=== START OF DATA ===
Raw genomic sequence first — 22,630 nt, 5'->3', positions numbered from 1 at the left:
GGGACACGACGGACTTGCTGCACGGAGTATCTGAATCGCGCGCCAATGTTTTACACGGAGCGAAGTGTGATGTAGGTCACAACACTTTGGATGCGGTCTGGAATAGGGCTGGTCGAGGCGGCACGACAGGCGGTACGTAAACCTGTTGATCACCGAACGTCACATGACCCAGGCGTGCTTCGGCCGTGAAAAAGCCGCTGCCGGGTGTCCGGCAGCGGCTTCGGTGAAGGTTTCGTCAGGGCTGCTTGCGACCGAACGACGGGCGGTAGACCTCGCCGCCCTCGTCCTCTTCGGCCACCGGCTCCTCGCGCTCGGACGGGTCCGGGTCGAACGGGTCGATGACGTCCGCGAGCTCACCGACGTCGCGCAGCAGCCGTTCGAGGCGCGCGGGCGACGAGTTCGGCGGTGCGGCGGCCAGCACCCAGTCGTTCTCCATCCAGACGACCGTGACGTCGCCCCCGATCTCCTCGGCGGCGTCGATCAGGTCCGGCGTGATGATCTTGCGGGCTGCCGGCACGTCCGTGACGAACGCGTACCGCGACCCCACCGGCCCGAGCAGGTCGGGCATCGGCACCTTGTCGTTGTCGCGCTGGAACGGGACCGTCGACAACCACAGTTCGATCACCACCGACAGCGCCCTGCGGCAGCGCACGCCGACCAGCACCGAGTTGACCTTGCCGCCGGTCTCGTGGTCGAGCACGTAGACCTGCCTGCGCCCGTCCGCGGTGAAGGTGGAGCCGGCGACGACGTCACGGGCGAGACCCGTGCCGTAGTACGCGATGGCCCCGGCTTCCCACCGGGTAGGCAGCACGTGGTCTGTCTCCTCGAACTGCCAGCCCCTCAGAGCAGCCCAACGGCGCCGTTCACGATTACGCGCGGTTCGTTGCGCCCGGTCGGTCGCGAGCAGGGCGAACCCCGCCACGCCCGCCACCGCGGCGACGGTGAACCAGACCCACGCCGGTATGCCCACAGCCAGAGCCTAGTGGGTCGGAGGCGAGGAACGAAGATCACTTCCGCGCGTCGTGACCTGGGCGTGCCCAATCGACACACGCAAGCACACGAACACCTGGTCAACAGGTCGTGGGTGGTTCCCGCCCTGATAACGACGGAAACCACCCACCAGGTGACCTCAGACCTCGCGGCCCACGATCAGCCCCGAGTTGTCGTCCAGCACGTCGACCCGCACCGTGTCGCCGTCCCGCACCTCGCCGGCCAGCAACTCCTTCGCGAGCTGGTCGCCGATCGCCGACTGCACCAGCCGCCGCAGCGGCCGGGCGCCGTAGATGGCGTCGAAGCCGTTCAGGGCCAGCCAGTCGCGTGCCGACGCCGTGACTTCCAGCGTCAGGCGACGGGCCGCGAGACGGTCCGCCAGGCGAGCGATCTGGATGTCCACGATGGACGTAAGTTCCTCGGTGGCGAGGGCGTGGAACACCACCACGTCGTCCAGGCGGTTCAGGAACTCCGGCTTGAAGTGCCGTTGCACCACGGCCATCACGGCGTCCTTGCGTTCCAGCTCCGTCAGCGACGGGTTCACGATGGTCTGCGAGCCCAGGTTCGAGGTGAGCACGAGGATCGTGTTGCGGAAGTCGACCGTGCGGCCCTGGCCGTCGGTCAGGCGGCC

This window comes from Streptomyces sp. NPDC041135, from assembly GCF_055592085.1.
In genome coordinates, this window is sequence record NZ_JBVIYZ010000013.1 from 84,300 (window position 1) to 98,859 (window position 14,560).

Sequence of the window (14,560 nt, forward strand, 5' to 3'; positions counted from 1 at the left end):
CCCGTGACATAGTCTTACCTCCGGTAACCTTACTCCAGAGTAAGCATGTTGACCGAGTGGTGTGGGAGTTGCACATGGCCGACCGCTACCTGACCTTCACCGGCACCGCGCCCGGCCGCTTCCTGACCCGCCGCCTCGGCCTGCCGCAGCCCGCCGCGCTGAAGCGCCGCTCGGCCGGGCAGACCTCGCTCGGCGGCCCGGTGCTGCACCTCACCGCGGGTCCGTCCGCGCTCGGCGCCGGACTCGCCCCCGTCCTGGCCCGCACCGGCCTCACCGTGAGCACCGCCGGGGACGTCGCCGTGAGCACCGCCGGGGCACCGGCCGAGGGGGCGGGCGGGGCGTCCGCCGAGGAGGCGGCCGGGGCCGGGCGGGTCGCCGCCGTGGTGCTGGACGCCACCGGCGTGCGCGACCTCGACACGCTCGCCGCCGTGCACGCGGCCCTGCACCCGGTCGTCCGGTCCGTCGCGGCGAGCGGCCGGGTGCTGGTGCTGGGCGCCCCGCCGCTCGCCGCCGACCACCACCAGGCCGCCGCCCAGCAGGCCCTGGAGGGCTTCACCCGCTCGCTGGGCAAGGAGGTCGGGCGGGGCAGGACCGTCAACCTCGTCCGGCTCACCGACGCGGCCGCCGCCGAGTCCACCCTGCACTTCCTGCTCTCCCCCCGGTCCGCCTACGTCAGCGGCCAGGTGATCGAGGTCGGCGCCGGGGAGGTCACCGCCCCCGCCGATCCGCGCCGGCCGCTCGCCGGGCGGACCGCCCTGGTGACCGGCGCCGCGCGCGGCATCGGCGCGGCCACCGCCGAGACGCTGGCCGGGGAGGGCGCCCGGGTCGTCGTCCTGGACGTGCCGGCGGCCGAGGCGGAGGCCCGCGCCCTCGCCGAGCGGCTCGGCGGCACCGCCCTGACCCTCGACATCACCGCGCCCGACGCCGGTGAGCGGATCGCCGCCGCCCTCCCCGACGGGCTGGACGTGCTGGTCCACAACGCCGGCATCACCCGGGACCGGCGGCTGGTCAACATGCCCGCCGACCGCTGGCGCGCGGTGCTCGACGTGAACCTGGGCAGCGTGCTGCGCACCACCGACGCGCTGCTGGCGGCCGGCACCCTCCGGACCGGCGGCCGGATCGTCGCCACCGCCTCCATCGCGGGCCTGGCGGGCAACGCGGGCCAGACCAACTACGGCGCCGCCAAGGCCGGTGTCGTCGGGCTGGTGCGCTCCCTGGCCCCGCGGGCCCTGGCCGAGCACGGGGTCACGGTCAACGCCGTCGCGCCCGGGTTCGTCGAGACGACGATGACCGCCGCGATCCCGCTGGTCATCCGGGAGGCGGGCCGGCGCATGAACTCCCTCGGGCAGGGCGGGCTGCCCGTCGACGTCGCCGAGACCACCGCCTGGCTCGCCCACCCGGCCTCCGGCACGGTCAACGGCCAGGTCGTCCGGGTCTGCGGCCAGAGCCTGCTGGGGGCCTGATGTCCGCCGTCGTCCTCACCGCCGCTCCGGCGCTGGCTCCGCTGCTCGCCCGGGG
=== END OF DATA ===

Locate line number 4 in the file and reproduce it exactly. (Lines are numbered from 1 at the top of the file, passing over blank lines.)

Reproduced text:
In genome coordinates, this window is sequence record NZ_JBVIYZ010000013.1 from 84,300 (window position 1) to 98,859 (window position 14,560).